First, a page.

Two hours later, rather than two days, we found ourselves in Loreto, another cozy little coastal town. We met a guy at the bus station who asked whether we needed a place to stay, and offered up his hospedaje (guest house). We thanked him and said that we were going to look around a bit and check out our options, but soon enough the midday heat took its toll and we wound up at his door. Luckily, his door was right at the beach and right next to a coffee shop. After camping through the last several humid nights, we were ready to surrender our pesos for the sweet, sweet embrace of air conditioning.
We settled in and decided to walk around town to try to find a place to watch the Mexico-Croatia game. Being in Mexico, we were pretty set on finding a place to watch it with the locals, a bit difficult in touristy Loreto. The owner of the hospedaje had recommended a local sushi restaurant. We were skeptical at first (soccer, at a Mexican sushi restaurant?), but once we heard the cheering masses from outside we knew we were at the right place. The restaurant was packed, and the crowd was nuts. Fans of all ages erupted in cries of joy every time Mexico scored. A few guys got so excited that they literally broke the bar by pounding on it so hard. Enormous flags were waved, people were falling into each other's arms with tears in their eyes, happy for Mexico to win the game and advance to the next round. We were just glad that we got to witness this festival of emotions in such close proximity, I honestly can't wait to see their next game against the Netherlands. (Man, do we regret that statement now…)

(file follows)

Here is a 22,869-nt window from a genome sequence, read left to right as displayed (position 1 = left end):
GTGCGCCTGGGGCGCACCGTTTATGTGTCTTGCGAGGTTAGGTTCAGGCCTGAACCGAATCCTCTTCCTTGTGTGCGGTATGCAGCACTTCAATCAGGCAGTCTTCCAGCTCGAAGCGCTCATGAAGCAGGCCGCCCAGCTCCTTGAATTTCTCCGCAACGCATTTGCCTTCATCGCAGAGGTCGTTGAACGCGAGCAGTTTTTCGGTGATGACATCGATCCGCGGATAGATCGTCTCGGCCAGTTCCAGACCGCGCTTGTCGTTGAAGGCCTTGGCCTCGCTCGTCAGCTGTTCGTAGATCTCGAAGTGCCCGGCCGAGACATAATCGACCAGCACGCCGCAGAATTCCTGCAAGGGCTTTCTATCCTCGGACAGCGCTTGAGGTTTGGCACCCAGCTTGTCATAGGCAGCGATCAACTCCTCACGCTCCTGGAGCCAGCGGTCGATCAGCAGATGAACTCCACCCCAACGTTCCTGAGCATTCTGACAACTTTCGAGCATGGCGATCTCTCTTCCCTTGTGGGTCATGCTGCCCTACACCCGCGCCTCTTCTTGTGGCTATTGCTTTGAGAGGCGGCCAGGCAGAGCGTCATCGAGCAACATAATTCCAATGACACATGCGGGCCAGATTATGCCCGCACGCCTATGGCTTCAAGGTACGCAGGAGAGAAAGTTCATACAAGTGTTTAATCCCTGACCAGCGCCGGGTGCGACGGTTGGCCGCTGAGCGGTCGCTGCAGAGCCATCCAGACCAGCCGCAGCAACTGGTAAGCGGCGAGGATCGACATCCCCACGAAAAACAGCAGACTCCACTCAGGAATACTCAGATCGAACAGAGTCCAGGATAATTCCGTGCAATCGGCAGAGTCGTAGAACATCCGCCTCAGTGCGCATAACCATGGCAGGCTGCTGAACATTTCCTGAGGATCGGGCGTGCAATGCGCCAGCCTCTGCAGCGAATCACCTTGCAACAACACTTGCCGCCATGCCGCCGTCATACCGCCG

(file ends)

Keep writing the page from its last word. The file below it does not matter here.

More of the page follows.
Full of pride for our adopted team (sorry, USA and Germany), we spent the next couple of days wandering around Loreto. We found it to be a delightful place, very laid-back, full of charm. But, it was the first Baja town we had come across that seemed to cater heavily to tourists, and our campers budget doesn't really allow us the indulgences of the average tourist. By the end of our second day, we were ready to move on to our final destination: La Paz.
We left Loreto the same way we came in, by bus. Maybe we've gotten soft, but we just don't have it in us anymore to slog through uninteresting, unpopulated, hot as hell desert landscape. The whole point of this adventure is to have fun, so we pushed the fast forward button to get us to the first extended stop on our journey. La Paz is a metropolis in its own right, situated in a bay on the Sea of Cortez, near the southern tip of the Baja peninsula. This is the city we will call home for the next month, and it will be our base for adventures yet to come. So sit tight, hold on to your butts and wait for our next entry chronicling our exploits around La Paz!